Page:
Remaining on the issue of natural resources, investigative reports have revealed that currently one-third of Haiti’s Northern Region (approximately 2,500 square kilometers) has been granted as illegal concessions to mining firms based in Canada and the United States. In response to this, the Haitian Senate has called for a halt on all mining activities in the Northern Region. It is important to note that if or when a Canada-CARICOM free trade deal is signed into law, the ability of the Haitian government to halt controversial, exploitative, and destructive mining activities will be severely curtailed.
In regard to services, according to the Royal Bank of Canada, Barbados was the third largest destination for Canadian direct investment after the United States and United Kingdom. Over the past decade, Canadians have invested a staggering $390 billion in Barbados. However, this is not an investment in productive capital—but rather Barbados is a leading offshore tax haven for Canada’s largest banks and the extremely wealthy. In addition, Canadian banks (Royal Bank, Scotia Bank, and the Canadian Imperial Bank of Commerce) already dominate the Caribbean banking industry.
While the Canadian government has stated that “Canada is committed to negotiating a modern trade agreement with CARICOM that will take into account differing levels of development, vulnerabilities associated with island states, and trade-related capacity challenges”—given the very real power imbalances between the Caribbean and Canada, CARICOM would be wise to look toward Mexico to see how such free trade deals play out.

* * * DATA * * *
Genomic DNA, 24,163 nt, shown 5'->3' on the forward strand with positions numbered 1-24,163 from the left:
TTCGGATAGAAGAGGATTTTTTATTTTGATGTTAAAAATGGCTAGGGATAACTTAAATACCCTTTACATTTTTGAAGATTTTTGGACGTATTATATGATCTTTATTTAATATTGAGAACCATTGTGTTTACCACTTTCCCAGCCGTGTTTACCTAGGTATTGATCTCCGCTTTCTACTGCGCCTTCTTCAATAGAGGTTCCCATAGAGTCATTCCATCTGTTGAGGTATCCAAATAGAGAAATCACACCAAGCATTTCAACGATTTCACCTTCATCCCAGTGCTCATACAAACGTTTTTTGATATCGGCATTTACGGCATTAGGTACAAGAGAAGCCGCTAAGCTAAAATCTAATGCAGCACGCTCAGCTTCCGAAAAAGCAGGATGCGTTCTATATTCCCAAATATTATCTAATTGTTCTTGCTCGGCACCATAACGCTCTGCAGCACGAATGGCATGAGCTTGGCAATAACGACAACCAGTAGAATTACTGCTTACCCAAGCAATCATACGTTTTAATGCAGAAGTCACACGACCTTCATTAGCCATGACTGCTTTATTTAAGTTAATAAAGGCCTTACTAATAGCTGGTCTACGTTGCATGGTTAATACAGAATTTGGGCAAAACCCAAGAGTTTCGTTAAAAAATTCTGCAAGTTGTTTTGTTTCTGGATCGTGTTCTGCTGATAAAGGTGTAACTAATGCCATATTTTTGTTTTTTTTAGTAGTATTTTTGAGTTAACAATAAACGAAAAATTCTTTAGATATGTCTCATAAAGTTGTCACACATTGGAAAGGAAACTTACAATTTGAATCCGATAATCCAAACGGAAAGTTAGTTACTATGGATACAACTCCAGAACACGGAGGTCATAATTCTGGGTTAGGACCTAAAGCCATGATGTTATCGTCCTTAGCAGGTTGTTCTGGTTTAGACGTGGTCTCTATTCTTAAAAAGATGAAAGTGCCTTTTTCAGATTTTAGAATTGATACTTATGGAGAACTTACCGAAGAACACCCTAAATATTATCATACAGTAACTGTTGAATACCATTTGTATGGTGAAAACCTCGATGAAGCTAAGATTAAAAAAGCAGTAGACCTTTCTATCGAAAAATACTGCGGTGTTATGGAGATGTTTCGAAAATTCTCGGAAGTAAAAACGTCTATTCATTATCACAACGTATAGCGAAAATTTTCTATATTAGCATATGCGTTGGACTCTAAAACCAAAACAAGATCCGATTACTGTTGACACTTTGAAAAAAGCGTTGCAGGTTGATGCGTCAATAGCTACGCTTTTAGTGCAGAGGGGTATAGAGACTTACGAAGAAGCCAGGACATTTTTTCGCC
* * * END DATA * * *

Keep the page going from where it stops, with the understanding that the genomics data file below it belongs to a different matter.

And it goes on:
Mexico’s experience implementing free trade stands as a sharp reminder that trade agreements are structured in such a way to benefit the powerful, both between and within nations. Since the introduction of NAFTA in 1994, Mexico has experienced a sharp increase in illegal migration, food insecurity, and informal employment. While foreign capital flooded Mexico, the majority of it did not lead to job creation—but rather to foreign acquisitions of existing Mexican firms.
It is telling that the primary service exports of the Caribbean—such as tourism and financial services—do not need a free trade agreement. As such, the CARICOM-Canada free trade deal must receive greater scrutiny within the Caribbean in order to determine whether or not any real gains for the region will emerge from the deal. Given that the majority of Canadian investment is based in resource extraction and financial services, it will predominately serve the interests of Canadian business interests, doing little to alter the dependent nature of the region’s economies. The signing of productive and mutually beneficial trade agreements is one thing— but signing onto a lopsided agreement which will only benefit the owners of resource enclaves is another thing entirely and should be reconsidered.
Kevin Edmonds is a NACLA blogger focusing on the Caribbean. For more from his blog, "The Other Side of Paradise," visit nacla.org/blog/other-side-paradise. Edmonds is a former NACLA research associate and a current PhD student at the University of Toronto, where he is studying the impact of neoliberalism on the St. Lucian banana trade. Follow him on twitter @kevin_edmonds.